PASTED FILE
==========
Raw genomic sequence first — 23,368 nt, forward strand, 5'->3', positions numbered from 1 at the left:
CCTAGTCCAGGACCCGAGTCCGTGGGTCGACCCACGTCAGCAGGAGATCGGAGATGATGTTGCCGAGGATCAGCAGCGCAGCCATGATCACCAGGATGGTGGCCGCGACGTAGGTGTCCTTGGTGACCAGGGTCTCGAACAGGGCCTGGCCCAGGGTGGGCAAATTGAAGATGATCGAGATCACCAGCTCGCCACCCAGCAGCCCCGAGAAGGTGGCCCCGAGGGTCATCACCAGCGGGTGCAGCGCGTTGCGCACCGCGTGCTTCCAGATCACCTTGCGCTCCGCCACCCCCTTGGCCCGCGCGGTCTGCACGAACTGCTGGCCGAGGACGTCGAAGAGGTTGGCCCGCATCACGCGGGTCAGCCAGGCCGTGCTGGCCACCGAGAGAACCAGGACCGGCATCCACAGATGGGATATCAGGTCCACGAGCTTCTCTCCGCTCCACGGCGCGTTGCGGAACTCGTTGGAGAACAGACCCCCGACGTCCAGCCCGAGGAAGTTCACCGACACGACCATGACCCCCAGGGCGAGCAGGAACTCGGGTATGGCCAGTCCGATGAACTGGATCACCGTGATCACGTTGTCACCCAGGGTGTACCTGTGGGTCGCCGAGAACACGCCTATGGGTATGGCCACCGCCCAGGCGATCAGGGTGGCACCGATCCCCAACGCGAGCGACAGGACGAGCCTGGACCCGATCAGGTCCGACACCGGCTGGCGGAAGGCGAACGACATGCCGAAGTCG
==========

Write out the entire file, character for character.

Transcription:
Raw genomic sequence first — 23,368 nt, forward strand, 5'->3', positions numbered from 1 at the left:
CCTAGTCCAGGACCCGAGTCCGTGGGTCGACCCACGTCAGCAGGAGATCGGAGATGATGTTGCCGAGGATCAGCAGCGCAGCCATGATCACCAGGATGGTGGCCGCGACGTAGGTGTCCTTGGTGACCAGGGTCTCGAACAGGGCCTGGCCCAGGGTGGGCAAATTGAAGATGATCGAGATCACCAGCTCGCCACCCAGCAGCCCCGAGAAGGTGGCCCCGAGGGTCATCACCAGCGGGTGCAGCGCGTTGCGCACCGCGTGCTTCCAGATCACCTTGCGCTCCGCCACCCCCTTGGCCCGCGCGGTCTGCACGAACTGCTGGCCGAGGACGTCGAAGAGGTTGGCCCGCATCACGCGGGTCAGCCAGGCCGTGCTGGCCACCGAGAGAACCAGGACCGGCATCCACAGATGGGATATCAGGTCCACGAGCTTCTCTCCGCTCCACGGCGCGTTGCGGAACTCGTTGGAGAACAGACCCCCGACGTCCAGCCCGAGGAAGTTCACCGACACGACCATGACCCCCAGGGCGAGCAGGAACTCGGGTATGGCCAGTCCGATGAACTGGATCACCGTGATCACGTTGTCACCCAGGGTGTACCTGTGGGTCGCCGAGAACACGCCTATGGGTATGGCCACCGCCCAGGCGATCAGGGTGGCACCGATCCCCAACGCGAGCGACAGGACGAGCCTGGACCCGATCAGGTCCGACACCGGCTGGCGGAAGGCGAACGACATGCCGAAGTCG